Vaccine mandates around the world

vaccine

A growing number of countries are imposing vaccine passes, or insisting people in certain jobs be vaccinated against COVID-19.

But few are mandating their whole populations to be jabbed.

Here is a snapshot:

Compulsory jabs

Ecuador became the first country in the world to make COVID-19 vaccinations mandatory in December, including for children over five.

Two authoritarian states in Central Asia—Tajikistan and Turkmenistan—had already made them obligatory for adults over 18 years old in July.

Indonesians have also been obliged, in theory, to get a shot since last February, but in practice less than half had done so by the beginning of 2022.

In the Pacific, the federated states of Micronesia also announced in July that over 18s would have to get shots.

Austria will be the first European Union country to impose vaccination on all over 14s on Friday, with those breaching the rules facing a 600-euro ($670) fine.

The German Bundestag is debating a draft law on compulsory vaccinations pushed by the new Social Democrat Chancellor Olaf Scholz.

Elderly targeted

Several European countries concentrate on the elderly, who are more likely to get severely ill from the virus.

In Italy, all over 50s must be vaccinated from February 15.

And in Greece, over 60s have had to be jabbed since the beginning of the year. The Czech Republic was to do the same but its new government dropped the idea.

Frontline workers

People in certain jobs have become increasingly subject to vaccine requirements.

In France, care and healthcare workers along with firefighters, ambulance drivers and home helps, need jabs.

In England, Greece and Italy health workers and staff in retirement homes are or will soon be covered, while Rome also extends the requirement to those working in schools and for the police.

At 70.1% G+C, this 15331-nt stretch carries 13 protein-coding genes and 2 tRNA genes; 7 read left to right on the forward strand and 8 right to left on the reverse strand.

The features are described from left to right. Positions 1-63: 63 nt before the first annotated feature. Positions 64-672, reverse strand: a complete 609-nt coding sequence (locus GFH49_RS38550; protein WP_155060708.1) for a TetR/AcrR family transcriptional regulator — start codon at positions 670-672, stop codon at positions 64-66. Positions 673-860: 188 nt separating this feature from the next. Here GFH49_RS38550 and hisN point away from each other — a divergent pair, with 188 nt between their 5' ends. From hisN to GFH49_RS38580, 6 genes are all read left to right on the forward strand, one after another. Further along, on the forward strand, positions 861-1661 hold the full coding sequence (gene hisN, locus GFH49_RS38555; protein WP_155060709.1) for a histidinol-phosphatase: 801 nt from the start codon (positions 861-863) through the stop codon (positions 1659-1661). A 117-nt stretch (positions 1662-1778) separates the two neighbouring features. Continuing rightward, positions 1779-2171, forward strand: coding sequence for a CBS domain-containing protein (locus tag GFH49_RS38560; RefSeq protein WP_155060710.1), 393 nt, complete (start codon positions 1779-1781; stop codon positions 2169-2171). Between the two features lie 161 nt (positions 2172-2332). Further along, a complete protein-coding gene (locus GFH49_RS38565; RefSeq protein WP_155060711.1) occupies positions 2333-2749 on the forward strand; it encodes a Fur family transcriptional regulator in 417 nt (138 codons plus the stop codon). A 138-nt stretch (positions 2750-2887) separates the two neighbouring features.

In Germany, medical personnel must prove they are fully vaccinated by March 15.

Some countries have gone further, including Hungary where companies can insist their employees be jabbed.

The Czech Republic has made injections obligatory for health workers, the police, firefighters and soldiers but scrapped plans to make them compulsory for over 60s.

In Panama, President Laurentino Cortizo this month decreed a vaccine mandate for all civil servants.

And in the United States, President Joe Biden was thwarted by the Supreme Court in January in his bid to impose jabs on millions of employees of large businesses.

Vaccine passes

More and more countries are demanding that people show vaccination passes or certificates to travel or enter enclosed public places.

A pass is required to enter any private or government building in Saudi Arabia, or to use public transport or leave the country.

In Morocco, they are needed to enter enclosed spaces like hotels, restaurants, cafes, shops and sports facilities and public offices and to leave the country, and in Tunisia for access to schools, cafes, banks and administrative offices.

In Kenya, a pass is needed for public transport and public spaces.

In Italy, a vaccine pass has been necessary since January to use transport, hotels, restaurant terraces, fairs and congresses, as well as swimming pools and gyms.

In France, a vaccine pass will soon be required, with a full course of vaccination needed to enjoy inter-city train travel, attend cultural events or eat out. A recent test or proof of recovery will no longer be valid.

Some countries, like New Zealand or Australia, reserve entry to their territory to vaccinated people, as tennis world number one Novak Djokovic found to his cost.

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